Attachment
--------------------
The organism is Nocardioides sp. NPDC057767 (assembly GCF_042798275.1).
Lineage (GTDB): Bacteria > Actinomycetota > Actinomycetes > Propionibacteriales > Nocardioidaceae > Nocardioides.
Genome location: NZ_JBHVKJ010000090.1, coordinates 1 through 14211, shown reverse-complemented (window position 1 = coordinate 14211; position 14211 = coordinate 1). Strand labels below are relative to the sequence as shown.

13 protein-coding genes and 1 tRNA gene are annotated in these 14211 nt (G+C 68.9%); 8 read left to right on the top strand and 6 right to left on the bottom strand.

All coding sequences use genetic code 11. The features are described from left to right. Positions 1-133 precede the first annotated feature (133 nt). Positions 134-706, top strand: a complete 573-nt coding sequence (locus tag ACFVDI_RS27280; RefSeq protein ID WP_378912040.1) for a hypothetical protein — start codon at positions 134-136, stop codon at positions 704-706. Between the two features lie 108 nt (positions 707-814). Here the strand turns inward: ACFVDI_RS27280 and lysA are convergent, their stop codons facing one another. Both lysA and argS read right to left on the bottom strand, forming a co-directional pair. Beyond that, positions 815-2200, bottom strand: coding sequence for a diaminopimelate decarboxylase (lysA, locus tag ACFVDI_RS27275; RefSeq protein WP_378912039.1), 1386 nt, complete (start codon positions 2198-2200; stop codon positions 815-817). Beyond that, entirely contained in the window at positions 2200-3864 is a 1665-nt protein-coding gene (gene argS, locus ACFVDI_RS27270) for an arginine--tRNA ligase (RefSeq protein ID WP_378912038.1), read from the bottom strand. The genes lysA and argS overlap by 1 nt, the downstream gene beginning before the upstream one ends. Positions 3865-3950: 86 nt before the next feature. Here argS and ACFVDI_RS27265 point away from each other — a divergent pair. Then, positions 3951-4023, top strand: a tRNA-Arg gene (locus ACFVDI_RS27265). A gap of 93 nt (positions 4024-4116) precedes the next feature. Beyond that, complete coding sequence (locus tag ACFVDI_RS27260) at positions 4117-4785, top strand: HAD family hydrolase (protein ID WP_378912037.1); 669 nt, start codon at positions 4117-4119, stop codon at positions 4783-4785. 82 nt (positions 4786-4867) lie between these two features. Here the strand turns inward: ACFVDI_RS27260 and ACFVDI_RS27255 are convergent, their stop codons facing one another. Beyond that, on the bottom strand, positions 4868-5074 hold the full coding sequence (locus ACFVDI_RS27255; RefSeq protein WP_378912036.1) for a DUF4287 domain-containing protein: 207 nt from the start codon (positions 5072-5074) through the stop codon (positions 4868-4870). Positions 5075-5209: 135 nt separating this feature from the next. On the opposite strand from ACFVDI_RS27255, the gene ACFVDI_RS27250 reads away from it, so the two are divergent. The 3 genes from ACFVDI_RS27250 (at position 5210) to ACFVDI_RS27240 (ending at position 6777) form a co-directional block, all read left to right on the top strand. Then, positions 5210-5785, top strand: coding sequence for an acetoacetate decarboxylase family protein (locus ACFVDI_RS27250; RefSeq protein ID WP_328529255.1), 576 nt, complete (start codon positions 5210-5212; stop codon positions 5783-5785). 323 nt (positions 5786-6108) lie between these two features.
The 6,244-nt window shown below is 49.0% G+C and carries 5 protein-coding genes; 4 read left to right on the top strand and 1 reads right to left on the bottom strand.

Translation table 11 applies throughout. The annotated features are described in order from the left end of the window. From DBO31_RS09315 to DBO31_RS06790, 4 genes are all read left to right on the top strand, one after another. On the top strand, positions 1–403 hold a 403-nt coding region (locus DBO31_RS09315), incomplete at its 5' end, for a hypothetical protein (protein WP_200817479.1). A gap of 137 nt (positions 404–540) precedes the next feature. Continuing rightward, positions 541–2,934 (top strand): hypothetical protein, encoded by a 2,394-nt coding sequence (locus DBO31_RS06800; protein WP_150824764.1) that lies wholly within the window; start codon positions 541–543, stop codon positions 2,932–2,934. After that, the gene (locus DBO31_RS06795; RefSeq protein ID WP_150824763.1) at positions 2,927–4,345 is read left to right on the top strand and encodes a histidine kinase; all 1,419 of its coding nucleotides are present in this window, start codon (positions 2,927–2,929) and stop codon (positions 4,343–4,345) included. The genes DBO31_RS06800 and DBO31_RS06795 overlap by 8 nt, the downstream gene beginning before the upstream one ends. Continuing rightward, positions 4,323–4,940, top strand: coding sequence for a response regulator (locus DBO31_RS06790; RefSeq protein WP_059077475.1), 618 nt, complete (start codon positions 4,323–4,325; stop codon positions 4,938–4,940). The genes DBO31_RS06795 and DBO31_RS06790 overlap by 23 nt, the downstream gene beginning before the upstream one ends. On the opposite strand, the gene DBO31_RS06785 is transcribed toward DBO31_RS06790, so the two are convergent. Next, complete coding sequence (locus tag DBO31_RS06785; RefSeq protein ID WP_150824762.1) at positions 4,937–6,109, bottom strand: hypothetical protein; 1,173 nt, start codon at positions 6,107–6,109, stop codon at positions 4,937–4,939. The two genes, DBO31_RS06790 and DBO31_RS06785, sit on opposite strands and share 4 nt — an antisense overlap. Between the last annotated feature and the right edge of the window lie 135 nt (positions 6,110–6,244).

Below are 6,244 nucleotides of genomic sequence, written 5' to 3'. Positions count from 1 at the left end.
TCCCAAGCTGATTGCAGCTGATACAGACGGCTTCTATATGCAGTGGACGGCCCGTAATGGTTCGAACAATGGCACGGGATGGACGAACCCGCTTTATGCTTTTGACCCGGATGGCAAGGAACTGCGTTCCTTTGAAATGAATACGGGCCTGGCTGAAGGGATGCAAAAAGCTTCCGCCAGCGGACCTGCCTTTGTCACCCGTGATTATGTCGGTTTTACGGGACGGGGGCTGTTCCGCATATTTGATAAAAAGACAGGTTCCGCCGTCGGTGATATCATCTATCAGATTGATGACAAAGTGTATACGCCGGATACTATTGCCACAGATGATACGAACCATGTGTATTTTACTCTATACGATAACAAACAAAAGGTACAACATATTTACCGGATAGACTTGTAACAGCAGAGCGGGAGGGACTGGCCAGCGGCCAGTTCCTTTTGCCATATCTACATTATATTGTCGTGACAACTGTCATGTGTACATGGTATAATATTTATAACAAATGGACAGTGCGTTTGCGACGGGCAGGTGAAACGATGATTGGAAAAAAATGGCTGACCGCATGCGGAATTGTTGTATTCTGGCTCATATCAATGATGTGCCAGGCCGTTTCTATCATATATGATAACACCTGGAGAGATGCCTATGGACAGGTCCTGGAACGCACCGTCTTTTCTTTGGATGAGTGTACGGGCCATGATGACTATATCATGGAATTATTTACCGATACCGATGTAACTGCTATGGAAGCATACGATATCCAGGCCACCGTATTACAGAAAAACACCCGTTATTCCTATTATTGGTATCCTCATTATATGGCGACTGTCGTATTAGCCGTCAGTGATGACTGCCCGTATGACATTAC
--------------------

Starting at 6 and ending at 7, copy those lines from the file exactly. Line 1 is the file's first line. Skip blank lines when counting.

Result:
The 6,244-nt window shown below is 49.0% G+C and carries 5 protein-coding genes; 4 read left to right on the top strand and 1 reads right to left on the bottom strand.

Translation table 11 applies throughout. The annotated features are described in order from the left end of the window. From DBO31_RS09315 to DBO31_RS06790, 4 genes are all read left to right on the top strand, one after another. On the top strand, positions 1–403 hold a 403-nt coding region (locus DBO31_RS09315), incomplete at its 5' end, for a hypothetical protein (protein WP_200817479.1). A gap of 137 nt (positions 404–540) precedes the next feature. Continuing rightward, positions 541–2,934 (top strand): hypothetical protein, encoded by a 2,394-nt coding sequence (locus DBO31_RS06800; protein WP_150824764.1) that lies wholly within the window; start codon positions 541–543, stop codon positions 2,932–2,934. After that, the gene (locus DBO31_RS06795; RefSeq protein ID WP_150824763.1) at positions 2,927–4,345 is read left to right on the top strand and encodes a histidine kinase; all 1,419 of its coding nucleotides are present in this window, start codon (positions 2,927–2,929) and stop codon (positions 4,343–4,345) included. The genes DBO31_RS06800 and DBO31_RS06795 overlap by 8 nt, the downstream gene beginning before the upstream one ends. Continuing rightward, positions 4,323–4,940, top strand: coding sequence for a response regulator (locus DBO31_RS06790; RefSeq protein WP_059077475.1), 618 nt, complete (start codon positions 4,323–4,325; stop codon positions 4,938–4,940). The genes DBO31_RS06795 and DBO31_RS06790 overlap by 23 nt, the downstream gene beginning before the upstream one ends. On the opposite strand, the gene DBO31_RS06785 is transcribed toward DBO31_RS06790, so the two are convergent. Next, complete coding sequence (locus tag DBO31_RS06785; RefSeq protein ID WP_150824762.1) at positions 4,937–6,109, bottom strand: hypothetical protein; 1,173 nt, start codon at positions 6,107–6,109, stop codon at positions 4,937–4,939. The two genes, DBO31_RS06790 and DBO31_RS06785, sit on opposite strands and share 4 nt — an antisense overlap. Between the last annotated feature and the right edge of the window lie 135 nt (positions 6,110–6,244).